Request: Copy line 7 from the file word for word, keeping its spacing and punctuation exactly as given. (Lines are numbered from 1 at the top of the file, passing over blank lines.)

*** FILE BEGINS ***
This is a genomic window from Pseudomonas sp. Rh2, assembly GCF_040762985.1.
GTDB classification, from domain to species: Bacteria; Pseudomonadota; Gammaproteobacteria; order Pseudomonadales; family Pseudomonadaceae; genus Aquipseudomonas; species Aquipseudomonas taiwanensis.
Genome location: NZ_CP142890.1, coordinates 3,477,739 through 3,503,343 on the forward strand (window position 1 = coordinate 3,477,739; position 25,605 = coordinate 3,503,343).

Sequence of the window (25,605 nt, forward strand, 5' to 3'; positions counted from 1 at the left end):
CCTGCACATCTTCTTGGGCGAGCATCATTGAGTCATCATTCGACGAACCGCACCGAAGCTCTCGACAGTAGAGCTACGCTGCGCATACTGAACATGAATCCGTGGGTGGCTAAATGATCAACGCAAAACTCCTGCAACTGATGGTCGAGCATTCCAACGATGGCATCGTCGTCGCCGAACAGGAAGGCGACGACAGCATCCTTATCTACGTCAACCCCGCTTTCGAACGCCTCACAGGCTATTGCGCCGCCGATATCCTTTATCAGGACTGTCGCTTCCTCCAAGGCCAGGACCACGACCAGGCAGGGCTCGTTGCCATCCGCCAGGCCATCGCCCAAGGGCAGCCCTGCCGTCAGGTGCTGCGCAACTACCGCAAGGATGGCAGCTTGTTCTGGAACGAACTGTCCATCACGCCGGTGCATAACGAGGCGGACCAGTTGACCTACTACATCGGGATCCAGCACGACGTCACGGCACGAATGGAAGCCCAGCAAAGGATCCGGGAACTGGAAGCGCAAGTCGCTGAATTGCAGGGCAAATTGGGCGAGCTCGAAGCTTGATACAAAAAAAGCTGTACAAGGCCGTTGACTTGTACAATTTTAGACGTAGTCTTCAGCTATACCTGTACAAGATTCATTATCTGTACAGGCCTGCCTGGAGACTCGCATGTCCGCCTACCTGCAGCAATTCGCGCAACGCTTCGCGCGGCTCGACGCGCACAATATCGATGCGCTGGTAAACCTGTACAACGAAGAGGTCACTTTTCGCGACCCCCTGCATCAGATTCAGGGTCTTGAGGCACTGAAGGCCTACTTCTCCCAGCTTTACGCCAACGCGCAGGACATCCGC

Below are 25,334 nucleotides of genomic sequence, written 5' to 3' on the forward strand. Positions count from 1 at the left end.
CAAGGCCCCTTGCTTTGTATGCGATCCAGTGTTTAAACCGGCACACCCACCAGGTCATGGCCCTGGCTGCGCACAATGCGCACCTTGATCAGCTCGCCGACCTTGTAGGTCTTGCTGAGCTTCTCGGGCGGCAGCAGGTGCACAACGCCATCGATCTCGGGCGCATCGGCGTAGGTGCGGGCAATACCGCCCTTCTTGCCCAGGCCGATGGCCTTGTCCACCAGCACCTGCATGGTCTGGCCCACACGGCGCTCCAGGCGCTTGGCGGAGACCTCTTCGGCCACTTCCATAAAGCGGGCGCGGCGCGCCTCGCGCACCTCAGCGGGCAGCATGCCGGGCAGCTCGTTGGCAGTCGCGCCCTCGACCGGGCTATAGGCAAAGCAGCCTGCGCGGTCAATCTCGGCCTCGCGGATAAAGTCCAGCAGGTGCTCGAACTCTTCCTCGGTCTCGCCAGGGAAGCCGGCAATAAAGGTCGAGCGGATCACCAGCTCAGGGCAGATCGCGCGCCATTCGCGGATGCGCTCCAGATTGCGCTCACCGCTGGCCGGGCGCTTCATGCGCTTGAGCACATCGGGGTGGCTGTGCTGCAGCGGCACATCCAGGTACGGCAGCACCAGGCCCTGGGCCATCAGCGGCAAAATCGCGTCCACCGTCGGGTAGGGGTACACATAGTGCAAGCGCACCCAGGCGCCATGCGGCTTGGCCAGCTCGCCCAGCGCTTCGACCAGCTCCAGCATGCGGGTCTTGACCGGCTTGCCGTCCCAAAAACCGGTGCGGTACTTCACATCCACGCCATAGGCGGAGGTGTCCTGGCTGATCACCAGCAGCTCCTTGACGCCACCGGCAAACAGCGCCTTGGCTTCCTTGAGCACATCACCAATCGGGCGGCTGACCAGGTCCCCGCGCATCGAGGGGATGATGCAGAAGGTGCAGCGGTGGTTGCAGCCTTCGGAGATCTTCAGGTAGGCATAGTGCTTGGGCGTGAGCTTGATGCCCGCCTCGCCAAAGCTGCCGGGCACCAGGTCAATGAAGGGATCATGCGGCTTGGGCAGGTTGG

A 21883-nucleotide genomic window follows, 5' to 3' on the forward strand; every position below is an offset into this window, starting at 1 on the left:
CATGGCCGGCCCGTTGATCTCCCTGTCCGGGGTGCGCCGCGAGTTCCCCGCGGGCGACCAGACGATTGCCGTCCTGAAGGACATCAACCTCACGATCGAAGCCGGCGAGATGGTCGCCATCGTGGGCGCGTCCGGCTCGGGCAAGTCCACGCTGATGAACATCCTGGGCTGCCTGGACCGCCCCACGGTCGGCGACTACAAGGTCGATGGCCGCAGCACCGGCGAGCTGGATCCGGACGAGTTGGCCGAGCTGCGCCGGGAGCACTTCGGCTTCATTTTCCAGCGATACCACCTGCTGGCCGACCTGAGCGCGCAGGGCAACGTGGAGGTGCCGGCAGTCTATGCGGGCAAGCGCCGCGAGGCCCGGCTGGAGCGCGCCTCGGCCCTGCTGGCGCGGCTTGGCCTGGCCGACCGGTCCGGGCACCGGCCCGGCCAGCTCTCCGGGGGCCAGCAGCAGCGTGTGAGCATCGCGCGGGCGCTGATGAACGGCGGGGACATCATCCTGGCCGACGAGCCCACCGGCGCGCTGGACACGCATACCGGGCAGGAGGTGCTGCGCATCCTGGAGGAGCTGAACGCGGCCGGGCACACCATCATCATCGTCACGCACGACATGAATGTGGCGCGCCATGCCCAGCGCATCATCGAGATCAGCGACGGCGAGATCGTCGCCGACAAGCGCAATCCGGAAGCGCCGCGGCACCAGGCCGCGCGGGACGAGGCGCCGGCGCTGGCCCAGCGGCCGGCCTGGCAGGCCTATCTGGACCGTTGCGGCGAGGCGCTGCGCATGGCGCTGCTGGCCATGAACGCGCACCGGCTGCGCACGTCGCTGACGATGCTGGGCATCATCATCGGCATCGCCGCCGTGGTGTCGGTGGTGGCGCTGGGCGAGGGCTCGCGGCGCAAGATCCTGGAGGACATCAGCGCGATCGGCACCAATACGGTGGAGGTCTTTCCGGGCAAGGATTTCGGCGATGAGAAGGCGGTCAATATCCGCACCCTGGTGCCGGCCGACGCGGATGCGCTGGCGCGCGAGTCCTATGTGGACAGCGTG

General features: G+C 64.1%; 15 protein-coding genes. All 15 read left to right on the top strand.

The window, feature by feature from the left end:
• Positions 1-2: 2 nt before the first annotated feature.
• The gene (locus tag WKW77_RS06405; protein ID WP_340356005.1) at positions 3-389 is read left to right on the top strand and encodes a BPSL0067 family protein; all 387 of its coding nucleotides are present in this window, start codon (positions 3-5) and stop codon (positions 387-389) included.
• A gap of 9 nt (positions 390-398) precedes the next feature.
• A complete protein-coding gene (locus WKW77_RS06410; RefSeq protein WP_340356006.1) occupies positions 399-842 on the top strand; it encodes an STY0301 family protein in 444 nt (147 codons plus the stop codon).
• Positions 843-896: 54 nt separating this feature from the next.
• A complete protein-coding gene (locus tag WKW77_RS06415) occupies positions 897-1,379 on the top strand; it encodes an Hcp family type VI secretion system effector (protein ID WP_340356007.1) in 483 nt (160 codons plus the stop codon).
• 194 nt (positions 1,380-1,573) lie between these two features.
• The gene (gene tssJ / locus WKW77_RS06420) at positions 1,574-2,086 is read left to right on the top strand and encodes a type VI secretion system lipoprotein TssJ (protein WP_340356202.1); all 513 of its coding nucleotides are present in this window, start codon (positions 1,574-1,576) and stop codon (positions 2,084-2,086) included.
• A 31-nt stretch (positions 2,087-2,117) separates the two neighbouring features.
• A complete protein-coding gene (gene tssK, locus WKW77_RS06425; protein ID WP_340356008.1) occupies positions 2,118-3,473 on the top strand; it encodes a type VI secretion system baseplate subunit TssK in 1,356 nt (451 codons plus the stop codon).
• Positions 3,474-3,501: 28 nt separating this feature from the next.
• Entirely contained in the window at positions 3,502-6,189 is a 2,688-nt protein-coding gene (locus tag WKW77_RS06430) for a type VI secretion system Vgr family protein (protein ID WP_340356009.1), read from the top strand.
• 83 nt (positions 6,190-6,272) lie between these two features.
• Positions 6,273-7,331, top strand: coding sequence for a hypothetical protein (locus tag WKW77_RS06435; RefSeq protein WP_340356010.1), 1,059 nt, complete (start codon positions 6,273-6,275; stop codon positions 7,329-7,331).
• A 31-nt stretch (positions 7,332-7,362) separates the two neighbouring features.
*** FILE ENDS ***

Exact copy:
CAAGGCCCCTTGCTTTGTATGCGATCCAGTGTTTAAACCGGCACACCCACCAGGTCATGGCCCTGGCTGCGCACAATGCGCACCTTGATCAGCTCGCCGACCTTGTAGGTCTTGCTGAGCTTCTCGGGCGGCAGCAGGTGCACAACGCCATCGATCTCGGGCGCATCGGCGTAGGTGCGGGCAATACCGCCCTTCTTGCCCAGGCCGATGGCCTTGTCCACCAGCACCTGCATGGTCTGGCCCACACGGCGCTCCAGGCGCTTGGCGGAGACCTCTTCGGCCACTTCCATAAAGCGGGCGCGGCGCGCCTCGCGCACCTCAGCGGGCAGCATGCCGGGCAGCTCGTTGGCAGTCGCGCCCTCGACCGGGCTATAGGCAAAGCAGCCTGCGCGGTCAATCTCGGCCTCGCGGATAAAGTCCAGCAGGTGCTCGAACTCTTCCTCGGTCTCGCCAGGGAAGCCGGCAATAAAGGTCGAGCGGATCACCAGCTCAGGGCAGATCGCGCGCCATTCGCGGATGCGCTCCAGATTGCGCTCACCGCTGGCCGGGCGCTTCATGCGCTTGAGCACATCGGGGTGGCTGTGCTGCAGCGGCACATCCAGGTACGGCAGCACCAGGCCCTGGGCCATCAGCGGCAAAATCGCGTCCACCGTCGGGTAGGGGTACACATAGTGCAAGCGCACCCAGGCGCCATGCGGCTTGGCCAGCTCGCCCAGCGCTTCGACCAGCTCCAGCATGCGGGTCTTGACCGGCTTGCCGTCCCAAAAACCGGTGCGGTACTTCACATCCACGCCATAGGCGGAGGTGTCCTGGCTGATCACCAGCAGCTCCTTGACGCCACCGGCAAACAGCGCCTTGGCTTCCTTGAGCACATCACCAATCGGGCGGCTGACCAGGTCCCCGCGCATCGAGGGGATGATGCAGAAGGTGCAGCGGTGGTTGCAGCCTTCGGAGATCTTCAGGTAGGCATAGTGCTTGGGCGTGAGCTTGATGCCCGCCTCGCCAAAGCTGCCGGGCACCAGGTCAATGAAGGGATCATGCGGCTTGGGCAGGTTGG